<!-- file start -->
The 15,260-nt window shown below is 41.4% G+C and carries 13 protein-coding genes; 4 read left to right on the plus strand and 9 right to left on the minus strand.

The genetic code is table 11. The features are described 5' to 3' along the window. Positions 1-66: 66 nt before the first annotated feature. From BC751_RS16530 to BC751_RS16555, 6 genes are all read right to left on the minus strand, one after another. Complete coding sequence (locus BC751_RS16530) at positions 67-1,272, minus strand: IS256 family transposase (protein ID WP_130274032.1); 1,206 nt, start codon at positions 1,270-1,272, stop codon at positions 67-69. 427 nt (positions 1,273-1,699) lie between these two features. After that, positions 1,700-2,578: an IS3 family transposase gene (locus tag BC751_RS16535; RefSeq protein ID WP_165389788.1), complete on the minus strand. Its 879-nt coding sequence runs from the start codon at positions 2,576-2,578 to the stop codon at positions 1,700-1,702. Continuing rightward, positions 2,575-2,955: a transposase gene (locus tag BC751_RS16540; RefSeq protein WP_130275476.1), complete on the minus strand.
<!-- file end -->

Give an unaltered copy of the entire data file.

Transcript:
The 15,260-nt window shown below is 41.4% G+C and carries 13 protein-coding genes; 4 read left to right on the plus strand and 9 right to left on the minus strand.

The genetic code is table 11. The features are described 5' to 3' along the window. Positions 1-66: 66 nt before the first annotated feature. From BC751_RS16530 to BC751_RS16555, 6 genes are all read right to left on the minus strand, one after another. Complete coding sequence (locus BC751_RS16530) at positions 67-1,272, minus strand: IS256 family transposase (protein ID WP_130274032.1); 1,206 nt, start codon at positions 1,270-1,272, stop codon at positions 67-69. 427 nt (positions 1,273-1,699) lie between these two features. After that, positions 1,700-2,578: an IS3 family transposase gene (locus tag BC751_RS16535; RefSeq protein ID WP_165389788.1), complete on the minus strand. Its 879-nt coding sequence runs from the start codon at positions 2,576-2,578 to the stop codon at positions 1,700-1,702. Continuing rightward, positions 2,575-2,955: a transposase gene (locus tag BC751_RS16540; RefSeq protein WP_130275476.1), complete on the minus strand.